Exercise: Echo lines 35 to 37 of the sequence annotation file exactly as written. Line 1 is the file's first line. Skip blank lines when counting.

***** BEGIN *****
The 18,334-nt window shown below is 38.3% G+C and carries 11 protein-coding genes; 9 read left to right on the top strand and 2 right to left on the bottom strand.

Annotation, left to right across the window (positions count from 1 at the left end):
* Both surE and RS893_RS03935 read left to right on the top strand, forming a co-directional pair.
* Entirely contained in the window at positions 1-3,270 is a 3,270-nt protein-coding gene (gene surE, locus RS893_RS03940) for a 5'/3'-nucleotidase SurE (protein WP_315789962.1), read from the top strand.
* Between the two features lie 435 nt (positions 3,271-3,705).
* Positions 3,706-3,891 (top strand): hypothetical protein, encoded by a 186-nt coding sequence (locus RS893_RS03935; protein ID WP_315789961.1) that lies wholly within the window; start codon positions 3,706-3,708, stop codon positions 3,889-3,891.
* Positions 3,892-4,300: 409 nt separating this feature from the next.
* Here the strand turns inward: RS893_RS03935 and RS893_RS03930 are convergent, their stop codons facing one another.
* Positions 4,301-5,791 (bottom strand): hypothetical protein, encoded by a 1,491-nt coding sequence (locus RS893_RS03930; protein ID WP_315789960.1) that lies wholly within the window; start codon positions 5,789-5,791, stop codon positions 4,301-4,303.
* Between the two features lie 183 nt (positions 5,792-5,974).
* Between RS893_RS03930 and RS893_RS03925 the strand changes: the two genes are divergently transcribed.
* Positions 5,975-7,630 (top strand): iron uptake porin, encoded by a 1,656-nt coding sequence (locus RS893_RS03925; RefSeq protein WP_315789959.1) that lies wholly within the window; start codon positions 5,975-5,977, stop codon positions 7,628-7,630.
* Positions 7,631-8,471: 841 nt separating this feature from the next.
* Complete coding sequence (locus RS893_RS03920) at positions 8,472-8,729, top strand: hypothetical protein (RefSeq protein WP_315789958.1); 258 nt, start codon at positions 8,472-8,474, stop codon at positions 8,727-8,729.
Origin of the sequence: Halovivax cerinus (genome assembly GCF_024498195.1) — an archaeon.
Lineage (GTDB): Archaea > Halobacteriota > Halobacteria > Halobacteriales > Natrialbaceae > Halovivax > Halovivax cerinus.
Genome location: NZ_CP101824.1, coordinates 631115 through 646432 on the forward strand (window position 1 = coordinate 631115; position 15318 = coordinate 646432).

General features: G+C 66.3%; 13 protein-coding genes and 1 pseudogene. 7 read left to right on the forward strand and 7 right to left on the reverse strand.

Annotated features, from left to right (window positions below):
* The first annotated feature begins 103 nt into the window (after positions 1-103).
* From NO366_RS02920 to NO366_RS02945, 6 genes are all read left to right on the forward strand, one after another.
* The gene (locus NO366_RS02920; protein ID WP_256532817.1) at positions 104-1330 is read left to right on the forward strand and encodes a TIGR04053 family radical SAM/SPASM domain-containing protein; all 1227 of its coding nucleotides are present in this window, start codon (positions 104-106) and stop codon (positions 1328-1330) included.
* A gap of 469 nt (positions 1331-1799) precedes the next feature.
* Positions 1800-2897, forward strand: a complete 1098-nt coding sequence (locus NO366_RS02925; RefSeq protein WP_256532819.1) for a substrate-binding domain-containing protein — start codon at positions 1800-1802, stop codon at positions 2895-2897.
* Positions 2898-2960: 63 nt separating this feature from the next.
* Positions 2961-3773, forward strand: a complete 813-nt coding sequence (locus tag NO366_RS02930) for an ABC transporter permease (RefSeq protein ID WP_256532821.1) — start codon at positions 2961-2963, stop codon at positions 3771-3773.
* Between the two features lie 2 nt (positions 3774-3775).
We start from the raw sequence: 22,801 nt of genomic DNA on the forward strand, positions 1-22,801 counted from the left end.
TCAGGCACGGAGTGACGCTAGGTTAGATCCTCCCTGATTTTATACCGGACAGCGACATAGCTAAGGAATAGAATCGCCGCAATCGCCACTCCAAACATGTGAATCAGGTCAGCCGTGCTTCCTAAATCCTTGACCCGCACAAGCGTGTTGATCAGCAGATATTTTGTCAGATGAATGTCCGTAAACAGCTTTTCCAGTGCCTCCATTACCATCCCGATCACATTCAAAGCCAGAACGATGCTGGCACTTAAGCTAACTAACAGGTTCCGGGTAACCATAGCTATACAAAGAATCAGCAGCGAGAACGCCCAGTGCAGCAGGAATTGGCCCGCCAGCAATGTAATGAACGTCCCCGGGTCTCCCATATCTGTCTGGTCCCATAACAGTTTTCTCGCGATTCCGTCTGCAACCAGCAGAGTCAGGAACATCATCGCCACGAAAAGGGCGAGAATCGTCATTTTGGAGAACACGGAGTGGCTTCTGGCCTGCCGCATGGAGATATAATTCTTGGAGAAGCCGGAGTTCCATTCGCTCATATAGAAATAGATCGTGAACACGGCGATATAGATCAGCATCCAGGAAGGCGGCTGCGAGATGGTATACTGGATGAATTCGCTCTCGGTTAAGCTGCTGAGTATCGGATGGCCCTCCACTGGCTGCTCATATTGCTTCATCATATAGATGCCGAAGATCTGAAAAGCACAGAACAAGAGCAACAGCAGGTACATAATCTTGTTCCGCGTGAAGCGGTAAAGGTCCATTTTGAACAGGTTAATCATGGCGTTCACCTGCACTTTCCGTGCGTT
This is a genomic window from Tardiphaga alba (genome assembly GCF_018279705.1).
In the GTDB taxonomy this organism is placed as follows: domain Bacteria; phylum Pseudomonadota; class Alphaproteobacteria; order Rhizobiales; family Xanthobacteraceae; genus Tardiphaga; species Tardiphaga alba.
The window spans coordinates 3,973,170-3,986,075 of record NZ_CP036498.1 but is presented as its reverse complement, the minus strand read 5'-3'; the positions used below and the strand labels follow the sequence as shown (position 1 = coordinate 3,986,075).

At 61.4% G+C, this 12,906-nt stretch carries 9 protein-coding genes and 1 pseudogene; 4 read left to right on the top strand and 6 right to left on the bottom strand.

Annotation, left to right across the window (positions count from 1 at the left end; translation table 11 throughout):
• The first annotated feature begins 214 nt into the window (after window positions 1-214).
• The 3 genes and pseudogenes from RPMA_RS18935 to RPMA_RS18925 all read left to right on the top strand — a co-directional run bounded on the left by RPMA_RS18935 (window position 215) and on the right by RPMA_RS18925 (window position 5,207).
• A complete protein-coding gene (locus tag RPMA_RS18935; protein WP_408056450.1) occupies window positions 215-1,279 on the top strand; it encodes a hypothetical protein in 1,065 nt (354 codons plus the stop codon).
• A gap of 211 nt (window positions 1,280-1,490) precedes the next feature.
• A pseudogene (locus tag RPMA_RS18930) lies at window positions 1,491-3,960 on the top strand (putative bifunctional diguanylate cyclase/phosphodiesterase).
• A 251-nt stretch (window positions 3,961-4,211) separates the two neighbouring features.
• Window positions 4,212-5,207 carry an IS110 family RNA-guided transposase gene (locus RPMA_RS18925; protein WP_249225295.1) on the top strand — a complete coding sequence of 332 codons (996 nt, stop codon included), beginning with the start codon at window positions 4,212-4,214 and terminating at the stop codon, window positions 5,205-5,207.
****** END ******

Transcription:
• The first annotated feature begins 214 nt into the window (after window positions 1-214).
• The 3 genes and pseudogenes from RPMA_RS18935 to RPMA_RS18925 all read left to right on the top strand — a co-directional run bounded on the left by RPMA_RS18935 (window position 215) and on the right by RPMA_RS18925 (window position 5,207).
• A complete protein-coding gene (locus tag RPMA_RS18935; protein WP_408056450.1) occupies window positions 215-1,279 on the top strand; it encodes a hypothetical protein in 1,065 nt (354 codons plus the stop codon).